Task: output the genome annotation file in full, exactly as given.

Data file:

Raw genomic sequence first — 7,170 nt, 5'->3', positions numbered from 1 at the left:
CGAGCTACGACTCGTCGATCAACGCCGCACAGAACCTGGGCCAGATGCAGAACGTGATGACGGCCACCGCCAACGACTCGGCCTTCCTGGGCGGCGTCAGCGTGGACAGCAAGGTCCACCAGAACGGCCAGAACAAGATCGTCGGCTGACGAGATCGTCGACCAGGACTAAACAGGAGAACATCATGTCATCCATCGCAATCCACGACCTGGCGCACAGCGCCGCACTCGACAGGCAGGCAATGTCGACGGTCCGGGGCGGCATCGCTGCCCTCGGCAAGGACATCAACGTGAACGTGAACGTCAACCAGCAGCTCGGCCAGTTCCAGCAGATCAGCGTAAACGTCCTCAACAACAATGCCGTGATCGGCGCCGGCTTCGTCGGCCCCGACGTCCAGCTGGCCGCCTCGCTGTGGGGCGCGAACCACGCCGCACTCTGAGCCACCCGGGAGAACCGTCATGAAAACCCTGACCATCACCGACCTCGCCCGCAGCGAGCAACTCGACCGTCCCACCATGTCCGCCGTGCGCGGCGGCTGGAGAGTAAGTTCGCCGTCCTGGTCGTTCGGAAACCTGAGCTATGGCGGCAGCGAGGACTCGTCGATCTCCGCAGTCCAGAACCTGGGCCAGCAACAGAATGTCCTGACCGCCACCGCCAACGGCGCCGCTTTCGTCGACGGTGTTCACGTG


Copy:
Raw genomic sequence first — 7,170 nt, 5'->3', positions numbered from 1 at the left:
CGAGCTACGACTCGTCGATCAACGCCGCACAGAACCTGGGCCAGATGCAGAACGTGATGACGGCCACCGCCAACGACTCGGCCTTCCTGGGCGGCGTCAGCGTGGACAGCAAGGTCCACCAGAACGGCCAGAACAAGATCGTCGGCTGACGAGATCGTCGACCAGGACTAAACAGGAGAACATCATGTCATCCATCGCAATCCACGACCTGGCGCACAGCGCCGCACTCGACAGGCAGGCAATGTCGACGGTCCGGGGCGGCATCGCTGCCCTCGGCAAGGACATCAACGTGAACGTGAACGTCAACCAGCAGCTCGGCCAGTTCCAGCAGATCAGCGTAAACGTCCTCAACAACAATGCCGTGATCGGCGCCGGCTTCGTCGGCCCCGACGTCCAGCTGGCCGCCTCGCTGTGGGGCGCGAACCACGCCGCACTCTGAGCCACCCGGGAGAACCGTCATGAAAACCCTGACCATCACCGACCTCGCCCGCAGCGAGCAACTCGACCGTCCCACCATGTCCGCCGTGCGCGGCGGCTGGAGAGTAAGTTCGCCGTCCTGGTCGTTCGGAAACCTGAGCTATGGCGGCAGCGAGGACTCGTCGATCTCCGCAGTCCAGAACCTGGGCCAGCAACAGAATGTCCTGACCGCCACCGCCAACGGCGCCGCTTTCGTCGACGGTGTTCACGTG